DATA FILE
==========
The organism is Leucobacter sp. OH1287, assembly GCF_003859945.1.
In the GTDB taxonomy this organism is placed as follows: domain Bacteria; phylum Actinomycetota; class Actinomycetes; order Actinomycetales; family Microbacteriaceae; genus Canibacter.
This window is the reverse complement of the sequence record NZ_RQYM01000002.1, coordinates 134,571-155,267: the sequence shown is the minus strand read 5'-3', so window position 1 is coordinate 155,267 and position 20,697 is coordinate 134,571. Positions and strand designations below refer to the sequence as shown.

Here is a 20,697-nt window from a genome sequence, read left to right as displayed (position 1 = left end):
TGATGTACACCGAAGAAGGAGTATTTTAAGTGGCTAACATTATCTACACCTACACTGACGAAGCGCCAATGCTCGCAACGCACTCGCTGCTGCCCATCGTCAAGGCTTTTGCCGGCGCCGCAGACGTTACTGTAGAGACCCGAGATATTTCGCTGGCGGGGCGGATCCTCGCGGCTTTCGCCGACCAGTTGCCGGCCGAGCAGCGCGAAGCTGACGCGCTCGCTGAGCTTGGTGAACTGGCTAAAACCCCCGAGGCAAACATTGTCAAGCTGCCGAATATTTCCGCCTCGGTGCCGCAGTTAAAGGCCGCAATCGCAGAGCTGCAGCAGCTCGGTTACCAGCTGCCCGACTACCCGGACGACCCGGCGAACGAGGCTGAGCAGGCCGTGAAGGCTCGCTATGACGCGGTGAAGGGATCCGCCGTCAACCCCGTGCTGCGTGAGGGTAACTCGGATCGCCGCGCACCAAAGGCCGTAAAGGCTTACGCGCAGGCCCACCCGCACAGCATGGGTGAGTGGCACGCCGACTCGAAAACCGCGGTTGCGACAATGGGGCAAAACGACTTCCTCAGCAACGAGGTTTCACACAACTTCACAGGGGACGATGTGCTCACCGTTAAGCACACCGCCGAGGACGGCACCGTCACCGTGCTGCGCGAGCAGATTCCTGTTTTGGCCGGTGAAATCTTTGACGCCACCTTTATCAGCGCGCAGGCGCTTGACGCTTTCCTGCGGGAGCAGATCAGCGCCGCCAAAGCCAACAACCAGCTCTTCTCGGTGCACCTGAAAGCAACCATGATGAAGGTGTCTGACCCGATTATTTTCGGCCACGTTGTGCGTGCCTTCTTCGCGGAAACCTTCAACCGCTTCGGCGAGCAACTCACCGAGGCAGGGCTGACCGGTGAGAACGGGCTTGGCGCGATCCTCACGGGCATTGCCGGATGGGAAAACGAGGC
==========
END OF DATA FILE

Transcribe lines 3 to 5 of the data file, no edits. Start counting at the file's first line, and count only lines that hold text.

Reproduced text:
This window is the reverse complement of the sequence record NZ_RQYM01000002.1, coordinates 134,571-155,267: the sequence shown is the minus strand read 5'-3', so window position 1 is coordinate 155,267 and position 20,697 is coordinate 134,571. Positions and strand designations below refer to the sequence as shown.

Here is a 20,697-nt window from a genome sequence, read left to right as displayed (position 1 = left end):
TGATGTACACCGAAGAAGGAGTATTTTAAGTGGCTAACATTATCTACACCTACACTGACGAAGCGCCAATGCTCGCAACGCACTCGCTGCTGCCCATCGTCAAGGCTTTTGCCGGCGCCGCAGACGTTACTGTAGAGACCCGAGATATTTCGCTGGCGGGGCGGATCCTCGCGGCTTTCGCCGACCAGTTGCCGGCCGAGCAGCGCGAAGCTGACGCGCTCGCTGAGCTTGGTGAACTGGCTAAAACCCCCGAGGCAAACATTGTCAAGCTGCCGAATATTTCCGCCTCGGTGCCGCAGTTAAAGGCCGCAATCGCAGAGCTGCAGCAGCTCGGTTACCAGCTGCCCGACTACCCGGACGACCCGGCGAACGAGGCTGAGCAGGCCGTGAAGGCTCGCTATGACGCGGTGAAGGGATCCGCCGTCAACCCCGTGCTGCGTGAGGGTAACTCGGATCGCCGCGCACCAAAGGCCGTAAAGGCTTACGCGCAGGCCCACCCGCACAGCATGGGTGAGTGGCACGCCGACTCGAAAACCGCGGTTGCGACAATGGGGCAAAACGACTTCCTCAGCAACGAGGTTTCACACAACTTCACAGGGGACGATGTGCTCACCGTTAAGCACACCGCCGAGGACGGCACCGTCACCGTGCTGCGCGAGCAGATTCCTGTTTTGGCCGGTGAAATCTTTGACGCCACCTTTATCAGCGCGCAGGCGCTTGACGCTTTCCTGCGGGAGCAGATCAGCGCCGCCAAAGCCAACAACCAGCTCTTCTCGGTGCACCTGAAAGCAACCATGATGAAGGTGTCTGACCCGATTATTTTCGGCCACGTTGTGCGTGCCTTCTTCGCGGAAACCTTCAACCGCTTCGGCGAGCAACTCACCGAGGCAGGGCTGACCGGTGAGAACGGGCTTGGCGCGATCCTCACGGGCATTGCCGGATGGGAAAACGAGGC